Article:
Wednesday, February 10, 2010


First: some of today's coverage in the press:

The Province: Beautiful, bold Ice Gate takes life

Photo by Les Bazo.

The Vancouver Sun: Big Colourful wall of ice rises in Richmond

Photo by Ward Perrin.

The day began with an interview on Global TV; who'd been on the site since 4 AM, filming all the preparations for the opening of the OZone & the Torch Relay. In the plaza behind ICE GATE, a huge screen, under construction since yesterday, began flashing its colours and a whimsical art installation was placed above the steps. Everyone was in on this day.

Deliveries came and went with a frenzy to the Inniskillin tent across the laneway; we completed all the unfinished jobs: black skirting around the base; unwanted ice back in the reefer truck; squeeging, sweeping up, tucking under.

Ari, who drives the reefer truck, nearly hit a pole and then nearly knocked over two speakers with that huge truck. To say there was an air of excitement and a sense of exhaustion is an understatement.

By three o'clock Sunshine Coast dancers arrived en masse. About an hour later, the press began to set up.

Discovery Network, French-language CBC-TV; Coast Cable, Coast Reporter, photographers from The Vancouver Sun and Province, a contingent from the network that feeds footage to the international press.

Crowds gathered. The painting began to glow against the dusk. You could hear exclamations from people as they first had a glance at the colors.

As darkenss fell, Ted Townsend gave the signal that everything was ready.

Gerardo turned the music on, and the dancers began their flash mob creation to a joyful audience. In a spontaneous moment of pure joy, the dancers picked Gord up on their shoulders and carried him aloft the crowd.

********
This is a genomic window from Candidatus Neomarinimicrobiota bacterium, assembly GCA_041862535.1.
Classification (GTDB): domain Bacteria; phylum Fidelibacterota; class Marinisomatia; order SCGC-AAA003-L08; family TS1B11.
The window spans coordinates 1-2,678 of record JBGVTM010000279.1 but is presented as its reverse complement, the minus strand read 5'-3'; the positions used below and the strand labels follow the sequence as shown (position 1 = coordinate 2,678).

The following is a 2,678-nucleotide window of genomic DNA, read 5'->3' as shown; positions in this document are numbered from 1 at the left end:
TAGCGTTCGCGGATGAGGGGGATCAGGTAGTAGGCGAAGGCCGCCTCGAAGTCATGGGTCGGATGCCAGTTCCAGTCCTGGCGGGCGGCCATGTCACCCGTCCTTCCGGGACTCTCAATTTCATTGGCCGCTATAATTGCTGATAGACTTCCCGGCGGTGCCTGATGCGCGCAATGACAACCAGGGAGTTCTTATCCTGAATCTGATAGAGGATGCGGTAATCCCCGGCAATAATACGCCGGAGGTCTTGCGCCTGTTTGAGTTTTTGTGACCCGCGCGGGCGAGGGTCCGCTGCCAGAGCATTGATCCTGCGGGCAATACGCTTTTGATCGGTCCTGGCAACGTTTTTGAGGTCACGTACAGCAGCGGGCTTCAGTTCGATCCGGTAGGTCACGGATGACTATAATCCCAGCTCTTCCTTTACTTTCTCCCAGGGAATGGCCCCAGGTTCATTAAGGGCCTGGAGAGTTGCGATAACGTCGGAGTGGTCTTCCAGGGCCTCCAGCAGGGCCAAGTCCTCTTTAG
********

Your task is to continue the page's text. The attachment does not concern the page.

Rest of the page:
When things settled down, Richmond Mayor Malcolm Brodie made the introductions.

Gord was clearly moved by the outburst, and thanked his friends on the Sunshine Coast, the dancers especially. Then he thanked the crew, forgetting to mention Ari.

After the ribbon cutting, the crowd mingled - we saw lots of familiar faces; friends & family who had come to celebrate.

Inniskillin hosted wine tasting across the laneway.

Thousands of people streamed through past the artwork, pushing strollers, snapping photos.

The painting held up.

We turned right out of the parking lot and found ourselves in the Torch Relay parade! Here's one of the torch bearers, who posed in front of ICE GATE after her moment of handing on the flame.

At the crew dinner, Gord made endless toasts, hitting the glass with his spoon, as if he were at a wedding. The first was a double toast for Ari.

Thank you to the photographers who contributed photos to this day's blog: Al Burns, Kristy Stefanucci, Darcy Lawrence, Conor Halloran, Caitlin Hicks.

Monday, February 8, 2010

Last minutes

We started the day with an NBC film camera crew at the cold storage. I rode my bike to the City Hall, arriving as Coast Cable TV’s Susan Brinton was setting up to interview Gord in front of ICE GATE. Finally the sun was out, a dry afternoon.

The crew loaded and unloaded ice from the reefer truck for the final touch up. I squeegied windows;

NBC and Daily Planet interviewed.